Lake County, FL — Wendell Doyle Goney, 51, a "Florida man," is facing 30 years behind bars after he was charged this week for destruction of an aircraft. That "aircraft" was a drone and it belonged to the Lake County Sheriff's Department.
According to the Department of Justice, the US Attorney's Office for the Middle District of Florida indicted Goney on two counts; possession of a firearm as a convicted felon and destruction of a government aircraft. If he is convicted on both counts, he faces up to 30 years in a cage.
According to the release from the DOJ, on July 11, 2021, deputies from the Lake County Sheriff’s Office responded to a burglary at a 10-acre business property in Mount Dora. Deputies deployed a law enforcement drone to assist with the outdoor search, only to have the drone destroyed by gunfire from a neighboring property.
When police responded to the scene, they confronted Goney who had no problem admitting to them that he was the one who shot down the drone with his .22 caliber rifle.
To be fair, Goney did not know the drone belonged to the police and he claimed that it was "harassing him." After admitting to shooting down the drone, Goney also admitted to police that he was not legally allowed to own a firearm as he is a previously convicted felon. As a convicted felon, Goney is prohibited from possessing firearms and ammunition under federal law.
Goney's case will now move through the court as he attempts to fight his way out of spending the rest of his life in a cage for shooting down a drone.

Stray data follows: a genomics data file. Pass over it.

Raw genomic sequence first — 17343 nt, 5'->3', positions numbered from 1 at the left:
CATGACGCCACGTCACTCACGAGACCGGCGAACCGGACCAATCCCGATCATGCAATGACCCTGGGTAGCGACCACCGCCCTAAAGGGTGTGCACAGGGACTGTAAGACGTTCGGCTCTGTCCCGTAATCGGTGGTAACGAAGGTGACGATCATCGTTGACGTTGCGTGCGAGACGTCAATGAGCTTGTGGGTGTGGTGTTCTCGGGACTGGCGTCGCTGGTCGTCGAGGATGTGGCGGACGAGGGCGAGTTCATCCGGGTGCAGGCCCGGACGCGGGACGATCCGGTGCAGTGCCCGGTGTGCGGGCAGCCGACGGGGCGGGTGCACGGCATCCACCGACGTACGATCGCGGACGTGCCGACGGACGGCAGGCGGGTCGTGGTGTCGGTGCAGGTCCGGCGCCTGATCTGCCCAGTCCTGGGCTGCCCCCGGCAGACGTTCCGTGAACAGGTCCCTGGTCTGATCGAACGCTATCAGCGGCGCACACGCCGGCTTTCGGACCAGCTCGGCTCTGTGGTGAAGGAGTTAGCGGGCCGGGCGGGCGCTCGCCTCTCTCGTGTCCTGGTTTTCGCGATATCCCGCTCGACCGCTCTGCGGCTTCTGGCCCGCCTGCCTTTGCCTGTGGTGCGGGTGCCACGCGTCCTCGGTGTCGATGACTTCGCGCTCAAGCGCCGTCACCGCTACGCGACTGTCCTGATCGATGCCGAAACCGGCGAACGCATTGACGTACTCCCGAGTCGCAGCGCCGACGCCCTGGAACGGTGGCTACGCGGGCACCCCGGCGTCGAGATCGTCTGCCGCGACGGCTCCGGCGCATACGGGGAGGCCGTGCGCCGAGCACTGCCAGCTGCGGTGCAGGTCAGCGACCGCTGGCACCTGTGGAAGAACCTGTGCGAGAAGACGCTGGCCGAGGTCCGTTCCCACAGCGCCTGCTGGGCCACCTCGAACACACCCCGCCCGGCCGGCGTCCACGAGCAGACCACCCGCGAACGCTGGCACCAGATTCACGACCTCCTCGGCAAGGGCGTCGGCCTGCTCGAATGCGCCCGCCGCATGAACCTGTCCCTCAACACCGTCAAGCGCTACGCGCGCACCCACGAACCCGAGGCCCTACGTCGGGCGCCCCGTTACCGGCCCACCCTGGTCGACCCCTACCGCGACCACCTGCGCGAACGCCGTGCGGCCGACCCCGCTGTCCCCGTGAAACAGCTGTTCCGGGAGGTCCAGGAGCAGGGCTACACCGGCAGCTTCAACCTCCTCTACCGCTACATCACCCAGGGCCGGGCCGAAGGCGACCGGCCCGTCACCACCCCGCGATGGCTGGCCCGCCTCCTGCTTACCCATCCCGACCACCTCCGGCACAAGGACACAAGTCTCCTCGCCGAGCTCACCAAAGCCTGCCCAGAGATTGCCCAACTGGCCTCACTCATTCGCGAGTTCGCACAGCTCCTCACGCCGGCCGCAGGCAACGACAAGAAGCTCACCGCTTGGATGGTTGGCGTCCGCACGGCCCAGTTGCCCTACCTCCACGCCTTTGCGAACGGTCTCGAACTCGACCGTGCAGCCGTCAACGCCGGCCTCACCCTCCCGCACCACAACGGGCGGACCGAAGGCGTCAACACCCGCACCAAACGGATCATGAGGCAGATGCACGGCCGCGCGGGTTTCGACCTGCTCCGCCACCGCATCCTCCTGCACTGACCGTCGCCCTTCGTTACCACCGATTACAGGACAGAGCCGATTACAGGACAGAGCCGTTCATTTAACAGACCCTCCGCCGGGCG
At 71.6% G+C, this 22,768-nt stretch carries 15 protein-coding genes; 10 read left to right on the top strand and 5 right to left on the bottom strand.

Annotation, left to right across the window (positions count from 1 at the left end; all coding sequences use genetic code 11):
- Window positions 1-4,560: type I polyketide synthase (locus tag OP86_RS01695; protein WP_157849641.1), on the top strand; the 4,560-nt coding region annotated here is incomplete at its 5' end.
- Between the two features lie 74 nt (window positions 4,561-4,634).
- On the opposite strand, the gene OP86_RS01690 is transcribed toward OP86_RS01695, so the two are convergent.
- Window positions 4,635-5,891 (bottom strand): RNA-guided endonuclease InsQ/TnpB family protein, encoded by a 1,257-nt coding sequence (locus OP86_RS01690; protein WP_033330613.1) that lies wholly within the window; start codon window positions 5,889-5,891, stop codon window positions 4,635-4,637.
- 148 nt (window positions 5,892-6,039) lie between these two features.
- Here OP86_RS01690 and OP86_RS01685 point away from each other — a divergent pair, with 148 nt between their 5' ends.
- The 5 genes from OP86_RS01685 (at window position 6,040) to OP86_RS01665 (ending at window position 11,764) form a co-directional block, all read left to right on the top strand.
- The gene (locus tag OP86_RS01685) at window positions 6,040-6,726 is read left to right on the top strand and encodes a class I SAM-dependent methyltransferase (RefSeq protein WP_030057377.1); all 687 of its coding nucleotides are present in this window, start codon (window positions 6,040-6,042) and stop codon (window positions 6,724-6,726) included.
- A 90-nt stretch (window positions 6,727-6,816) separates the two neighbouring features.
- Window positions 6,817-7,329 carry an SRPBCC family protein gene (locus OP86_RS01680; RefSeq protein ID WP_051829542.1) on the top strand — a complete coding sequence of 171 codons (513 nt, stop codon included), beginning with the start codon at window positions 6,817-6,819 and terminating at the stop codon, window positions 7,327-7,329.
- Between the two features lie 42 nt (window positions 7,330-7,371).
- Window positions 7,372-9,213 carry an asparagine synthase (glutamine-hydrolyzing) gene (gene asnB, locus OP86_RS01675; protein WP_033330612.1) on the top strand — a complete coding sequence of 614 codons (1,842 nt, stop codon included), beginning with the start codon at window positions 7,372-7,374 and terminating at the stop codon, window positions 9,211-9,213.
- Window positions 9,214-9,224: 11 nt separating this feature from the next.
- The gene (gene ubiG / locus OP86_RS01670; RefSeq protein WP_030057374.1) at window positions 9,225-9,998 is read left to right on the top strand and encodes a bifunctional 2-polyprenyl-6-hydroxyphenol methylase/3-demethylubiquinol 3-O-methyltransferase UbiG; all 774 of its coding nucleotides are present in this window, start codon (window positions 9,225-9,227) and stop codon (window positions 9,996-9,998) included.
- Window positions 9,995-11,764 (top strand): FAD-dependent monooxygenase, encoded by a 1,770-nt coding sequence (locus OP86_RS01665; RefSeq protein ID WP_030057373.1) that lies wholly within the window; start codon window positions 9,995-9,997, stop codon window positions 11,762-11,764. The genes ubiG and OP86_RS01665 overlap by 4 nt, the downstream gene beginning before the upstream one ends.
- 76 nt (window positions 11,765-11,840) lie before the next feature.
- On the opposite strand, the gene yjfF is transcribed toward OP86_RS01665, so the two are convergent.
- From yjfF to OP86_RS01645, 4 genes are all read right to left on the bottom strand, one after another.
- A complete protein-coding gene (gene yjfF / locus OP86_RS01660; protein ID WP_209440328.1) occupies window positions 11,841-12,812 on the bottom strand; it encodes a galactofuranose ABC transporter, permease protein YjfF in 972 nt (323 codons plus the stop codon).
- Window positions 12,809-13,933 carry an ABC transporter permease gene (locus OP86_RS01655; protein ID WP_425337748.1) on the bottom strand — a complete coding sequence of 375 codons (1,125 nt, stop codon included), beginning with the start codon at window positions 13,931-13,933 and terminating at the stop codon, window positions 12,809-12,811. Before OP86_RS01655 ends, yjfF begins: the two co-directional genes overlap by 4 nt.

Goney will have some previous history on his side as the idea of a police drone harassing innocent people is not far fetched. TFTP has reported on this exact thing previously. In fact, we reported on a police drone actually spying on a child in a back yard.
When Texas resident Bobbie Sanchez walked out in her backyard in April of 2017, the last thing she thought she'd see was a drone — hovering — watching her kids.
Recommended for You
"Mommy there's a drone over our roof," said her children.
According to Sanchez, the drone hovered there long enough for her to take multiple photos and to call the police for help.
However, when Sanchez called the Hurst police department to inform them a drone was spying on her children, the Hurst police department said it was them.
"They're watching my children play in the backyard," said Sanchez. "I called the Hurst Police Department and was pretty surprised to hear that it was them."
The department claimed that the day they were over Sanchez's yard, they were conducting 'a training exercise.' Training, in the land of the free, now involves police officers stripping citizens of their privacy and creepily watching their kids.
This is enough to enrage any parent who would have every right in the world to shoot a drone down spying on their children. A precedent was actually set in Kentucky after a man prevailed in a lawsuit he faced over shooting down a drone that entered his property.
William Meredith became known as the "drone slayer" in 2015, after he used a shotgun to dismantle a drone operated by David Boggs, that he says was flying over his property in front of him and his daughter. Meredith initially faced felony charges of endangerment and criminal mischief for shooting down the drone. The criminal charges were dismissed by Judge Rebecca Ward in Bullitt County District Court, citing recollections from witnesses who said that the drone was flying under the tree line. Ward also said that Meredith was within his rights to shoot down the drone.
According to Meredith, that drone, like the police drone in Hurst, was also watching his children.
However, we shouldn't rely on this case to hold up against the blue privilege associated with shooting down 'official police property' — even if it is watching your kids in your own backyard, or harassing a Florida man.